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One of the game's more unusual comebacks involved the long-time BBC cricket correspondent Jonathan Agnew
November 9, 2013
Players coming back from retirement to have one last tilt at the windmill are not uncommon. Occasionally they return in glory; usually it turns out to be a damp squib. One of the more unusual comebacks involved the long-time BBC cricket correspondent Jonathan Agnew.
Although he is self-deprecating about his abilities when on air, Agnew was a decent bowler, initially quick before adapting to become a good seamer, and in 1988 he was named one of Wisden's five cricketers of the year after taking 101 wickets. By then he had played his only three Tests, in which he took four wickets at 93.25, and had been discarded.
In 1990, Agnew, still only 30, retired to try his luck as a journalist. He initially worked for the now defunct Today newspaper before in 1991 being appointed to succeed Christopher Martin-Jenkins as the BBC's cricket correspondent.
By late July 1992 he was well ensconced in his new role, while his old county, Leicestershire, had won through to the semi-final of the NatWest Trophy, the premier 60-over knockout tournament. But Leicestershire had a problem in that two key players - quick bowler David Millns and allrounder Vince Wells - were both ruled out of the match through injury.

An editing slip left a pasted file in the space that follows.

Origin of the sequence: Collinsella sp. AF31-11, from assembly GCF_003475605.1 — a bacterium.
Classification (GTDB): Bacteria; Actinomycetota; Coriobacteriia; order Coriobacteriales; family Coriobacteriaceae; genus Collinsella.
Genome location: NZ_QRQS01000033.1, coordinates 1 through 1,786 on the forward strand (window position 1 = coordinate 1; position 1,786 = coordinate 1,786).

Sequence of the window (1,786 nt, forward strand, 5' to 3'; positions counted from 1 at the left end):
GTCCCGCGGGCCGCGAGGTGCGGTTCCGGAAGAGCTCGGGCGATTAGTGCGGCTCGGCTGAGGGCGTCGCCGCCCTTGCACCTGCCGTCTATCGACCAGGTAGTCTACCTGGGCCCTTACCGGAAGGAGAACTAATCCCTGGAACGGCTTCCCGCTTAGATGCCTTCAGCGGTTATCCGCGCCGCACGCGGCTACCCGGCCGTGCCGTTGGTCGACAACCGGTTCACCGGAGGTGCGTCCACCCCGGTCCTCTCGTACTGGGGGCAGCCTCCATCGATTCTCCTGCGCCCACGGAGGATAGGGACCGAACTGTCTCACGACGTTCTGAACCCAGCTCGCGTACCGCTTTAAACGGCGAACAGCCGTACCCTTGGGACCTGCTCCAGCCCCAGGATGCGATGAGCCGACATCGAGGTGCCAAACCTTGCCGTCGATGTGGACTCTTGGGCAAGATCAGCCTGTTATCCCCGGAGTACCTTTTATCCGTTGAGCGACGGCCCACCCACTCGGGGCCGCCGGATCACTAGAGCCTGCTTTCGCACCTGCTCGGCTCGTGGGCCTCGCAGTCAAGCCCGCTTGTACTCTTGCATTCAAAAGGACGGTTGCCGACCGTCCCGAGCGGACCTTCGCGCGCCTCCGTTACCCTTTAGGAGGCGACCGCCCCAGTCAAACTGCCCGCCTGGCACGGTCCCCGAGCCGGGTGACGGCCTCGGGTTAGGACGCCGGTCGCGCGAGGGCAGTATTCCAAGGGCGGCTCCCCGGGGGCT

A fortnight before the game the county contacted Agnew and 39-year-old former fast bowler Les Taylor to see if they could play should the need arise. The pair had shared the new ball when Leicestershire won the Benson & Hedges Cup in 1985. Agnew's only cricket had been eight overs in a charity match earlier in the summer; Taylor, working as an installer of cold-storage units, was at least playing club cricket regularly.
"If Leicester think I can help them out, and the BBC agree, I'll play," Agnew said "It would be nice to fire a few balls instead of questions at Graham Gooch again."
The decision was almost taken out of Agnew's hands when a day later he was electrocuted after touching a live wire on a garden strimmer at his home. Neighbours, hearing him scream, rushed over and turned off the power. Agnew was left shaken but still on stand-by.
In the days before the game he dusted off the cobwebs in the nets and come the day of the match he was required, with Millns and Wells still out of action. The press interest was high - as was the public's, with Grace Road sold out for the first time in history - and Agnew worried the expectations were too high.
"As long as people understand they're getting the 1992 Agnew model and not the 1990 version then that's fine," he told the Daily Express on the eve of the match. "I was worried about having a nightmare and letting everyone down. But Nigel [Briers, the captain] has assured me that whatever happens, they want me. Under those conditions I'm happy to give it a go, although I know I'm going to find it very difficult.